One of my Palestinian friends, an Anglican priest, had studied at ETSC, so I was conscious when I came here that while most of the students would be Egyptian, there would also probably be those from other countries too. Abdul is from Sudan and has been teaching at the Nile Theological College in Khartoum, but is now about to start his Masters programme at the Seminary. He comes from the Nuba Mountains in Sudan, which he tells me is made up of 99 mountains each with its own tribe, language and customs. Some of the tribes are Christian and some are Moslem, but that has not been a problem and there are quite a number of mixed marriages (Abdul’s father is Moslem and his mother Christian!). The Nuba Mountains were not included in the area which made up the new country of South Sudan, but there has been an independence struggle for many years with many (both Moslem and Christian) fighting against the Government. The Government accuses the Church of supporting the rebels, which Abdul says is just not true, but three pastors are at present in prison, and Christians have been threatened and beaten. However, the spread of modern technology and the speed of communicating news have perhaps held the Government back from more extreme persecution.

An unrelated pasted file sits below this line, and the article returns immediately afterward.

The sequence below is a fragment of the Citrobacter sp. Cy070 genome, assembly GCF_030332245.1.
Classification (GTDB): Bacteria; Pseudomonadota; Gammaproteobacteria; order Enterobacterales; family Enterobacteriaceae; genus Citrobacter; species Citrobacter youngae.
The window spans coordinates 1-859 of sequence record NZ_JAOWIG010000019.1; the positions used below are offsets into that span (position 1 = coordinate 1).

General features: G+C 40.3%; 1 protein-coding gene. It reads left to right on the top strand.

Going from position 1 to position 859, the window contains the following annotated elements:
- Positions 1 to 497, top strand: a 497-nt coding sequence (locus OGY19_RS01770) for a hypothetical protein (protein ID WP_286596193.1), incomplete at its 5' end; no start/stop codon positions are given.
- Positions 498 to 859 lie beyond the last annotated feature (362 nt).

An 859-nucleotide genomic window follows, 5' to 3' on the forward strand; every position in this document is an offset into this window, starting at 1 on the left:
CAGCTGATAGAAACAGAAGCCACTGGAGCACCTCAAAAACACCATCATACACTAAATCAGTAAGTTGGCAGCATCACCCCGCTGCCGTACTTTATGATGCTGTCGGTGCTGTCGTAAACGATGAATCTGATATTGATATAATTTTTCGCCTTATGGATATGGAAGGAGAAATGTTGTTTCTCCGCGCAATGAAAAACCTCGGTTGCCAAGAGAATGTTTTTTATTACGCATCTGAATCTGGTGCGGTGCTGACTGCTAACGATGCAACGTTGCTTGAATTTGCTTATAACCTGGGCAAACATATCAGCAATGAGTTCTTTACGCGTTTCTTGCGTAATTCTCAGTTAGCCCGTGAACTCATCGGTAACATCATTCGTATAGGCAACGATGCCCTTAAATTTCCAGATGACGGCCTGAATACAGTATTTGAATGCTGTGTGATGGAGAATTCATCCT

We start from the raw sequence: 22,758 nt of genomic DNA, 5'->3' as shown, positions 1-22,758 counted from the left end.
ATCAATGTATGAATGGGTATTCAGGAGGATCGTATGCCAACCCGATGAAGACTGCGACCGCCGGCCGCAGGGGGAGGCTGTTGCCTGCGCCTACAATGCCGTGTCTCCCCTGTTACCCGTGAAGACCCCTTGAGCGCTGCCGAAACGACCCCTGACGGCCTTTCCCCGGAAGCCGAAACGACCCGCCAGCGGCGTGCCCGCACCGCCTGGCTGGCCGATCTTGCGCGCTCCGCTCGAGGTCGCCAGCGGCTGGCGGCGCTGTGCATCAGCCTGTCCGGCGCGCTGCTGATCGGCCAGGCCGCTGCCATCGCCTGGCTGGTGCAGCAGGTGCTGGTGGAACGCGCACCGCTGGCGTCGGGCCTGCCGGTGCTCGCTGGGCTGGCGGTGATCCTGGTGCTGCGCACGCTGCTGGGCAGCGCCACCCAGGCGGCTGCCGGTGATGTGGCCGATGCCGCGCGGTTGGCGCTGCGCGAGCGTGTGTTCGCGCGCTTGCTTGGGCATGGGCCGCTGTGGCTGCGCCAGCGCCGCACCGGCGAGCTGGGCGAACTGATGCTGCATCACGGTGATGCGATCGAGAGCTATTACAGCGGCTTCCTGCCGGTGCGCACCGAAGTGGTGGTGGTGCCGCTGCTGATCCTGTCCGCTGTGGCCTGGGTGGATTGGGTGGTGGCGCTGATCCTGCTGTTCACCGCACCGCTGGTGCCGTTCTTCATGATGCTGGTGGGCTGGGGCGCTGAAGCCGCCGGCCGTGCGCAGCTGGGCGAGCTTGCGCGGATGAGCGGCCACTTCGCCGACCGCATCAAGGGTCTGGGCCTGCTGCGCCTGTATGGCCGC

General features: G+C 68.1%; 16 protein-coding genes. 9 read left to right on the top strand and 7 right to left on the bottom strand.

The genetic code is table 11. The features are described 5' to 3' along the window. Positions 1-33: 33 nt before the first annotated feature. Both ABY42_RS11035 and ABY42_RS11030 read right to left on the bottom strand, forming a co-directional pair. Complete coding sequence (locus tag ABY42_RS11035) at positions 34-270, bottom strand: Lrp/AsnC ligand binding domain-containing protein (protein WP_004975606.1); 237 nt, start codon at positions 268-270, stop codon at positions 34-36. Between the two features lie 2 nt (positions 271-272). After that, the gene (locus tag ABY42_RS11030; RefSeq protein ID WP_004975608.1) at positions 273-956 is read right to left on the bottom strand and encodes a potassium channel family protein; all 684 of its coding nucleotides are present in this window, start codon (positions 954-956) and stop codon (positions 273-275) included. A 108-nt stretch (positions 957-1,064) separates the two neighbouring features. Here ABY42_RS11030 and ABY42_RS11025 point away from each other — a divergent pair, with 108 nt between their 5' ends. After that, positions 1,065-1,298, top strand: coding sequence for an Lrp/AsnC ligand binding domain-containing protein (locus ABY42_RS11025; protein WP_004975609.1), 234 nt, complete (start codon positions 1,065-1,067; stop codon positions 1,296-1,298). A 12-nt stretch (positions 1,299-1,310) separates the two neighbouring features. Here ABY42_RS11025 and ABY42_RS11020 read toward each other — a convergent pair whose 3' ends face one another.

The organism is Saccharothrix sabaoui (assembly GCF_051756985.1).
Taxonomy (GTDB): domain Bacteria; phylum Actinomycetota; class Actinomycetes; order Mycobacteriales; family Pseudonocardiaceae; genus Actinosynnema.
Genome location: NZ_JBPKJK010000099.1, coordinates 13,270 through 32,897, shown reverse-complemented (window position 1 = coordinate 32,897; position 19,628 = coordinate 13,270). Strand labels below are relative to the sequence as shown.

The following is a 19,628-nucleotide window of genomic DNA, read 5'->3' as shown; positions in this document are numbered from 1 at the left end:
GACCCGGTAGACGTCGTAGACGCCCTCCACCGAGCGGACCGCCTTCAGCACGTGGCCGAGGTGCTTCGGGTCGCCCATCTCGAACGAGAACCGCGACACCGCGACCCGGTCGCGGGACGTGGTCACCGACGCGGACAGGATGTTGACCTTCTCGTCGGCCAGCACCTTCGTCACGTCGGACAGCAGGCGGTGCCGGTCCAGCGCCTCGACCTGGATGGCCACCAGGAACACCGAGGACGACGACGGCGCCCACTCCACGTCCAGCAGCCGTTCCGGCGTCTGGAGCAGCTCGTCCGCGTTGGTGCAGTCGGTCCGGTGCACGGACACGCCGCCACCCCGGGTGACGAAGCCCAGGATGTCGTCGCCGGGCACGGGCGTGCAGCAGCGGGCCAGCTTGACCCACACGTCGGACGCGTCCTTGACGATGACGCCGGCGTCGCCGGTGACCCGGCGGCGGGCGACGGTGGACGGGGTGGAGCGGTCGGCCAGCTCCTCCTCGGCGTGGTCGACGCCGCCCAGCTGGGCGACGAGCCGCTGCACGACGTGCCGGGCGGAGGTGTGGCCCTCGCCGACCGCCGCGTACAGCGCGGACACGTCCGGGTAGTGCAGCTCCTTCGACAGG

Abdul moved to Khartoum at the age of 8 for medical treatment and stayed with his sister, who worked with a Christian school. After he received his treatment he could not return home as the fighting had intensified. He was sponsored to attend the same school where his sister worked, learned English and started to attend Sunday School. This had an enormous effect on him, and he became active in the church and was baptized. He worked well at secondary school and was given a place at one of the top universities in the country. However, before he could take up the place, he was required to do army service – which meant that he would have to fight for the government forces in the war against his own people in the Nuba Mountains. Understandably he refused to do this, and thus lost his university place. Instead he immersed himself in church work and ended up working for a Christian organization which helped him to pay his way through a private university to get his degree. He was responsible for youth work in his church, and in 2008 he entered the Nile Theological College to train for the ministry in the Presbyterian Church. After graduation in 2012 he was selected to continue as a lecturer (it was the time that South Sudan became independent, and many of the staff at the College left for South Sudan). The Sudanese Ministry of Religious Affairs now demands that lecturers have a higher degree, even a Doctorate, so Abdul has come to Cairo to pursue his Masters, and he hopes to focus on the introduction of Christianity to Sudan (In the early Middle Ages, Christianity was the dominant religion in Nubia, modern-day Sudan). Abdul is married Nesreen, who has studied law and is hoping to study for a Theology degree at ETSC, though she would have to stay on an extra year in Cairo after Abdul returns to Khartoum. Abdul is being helped with his studies by Church of Scotland as part of its policy to bolster theological education in Sudan and South Sudan.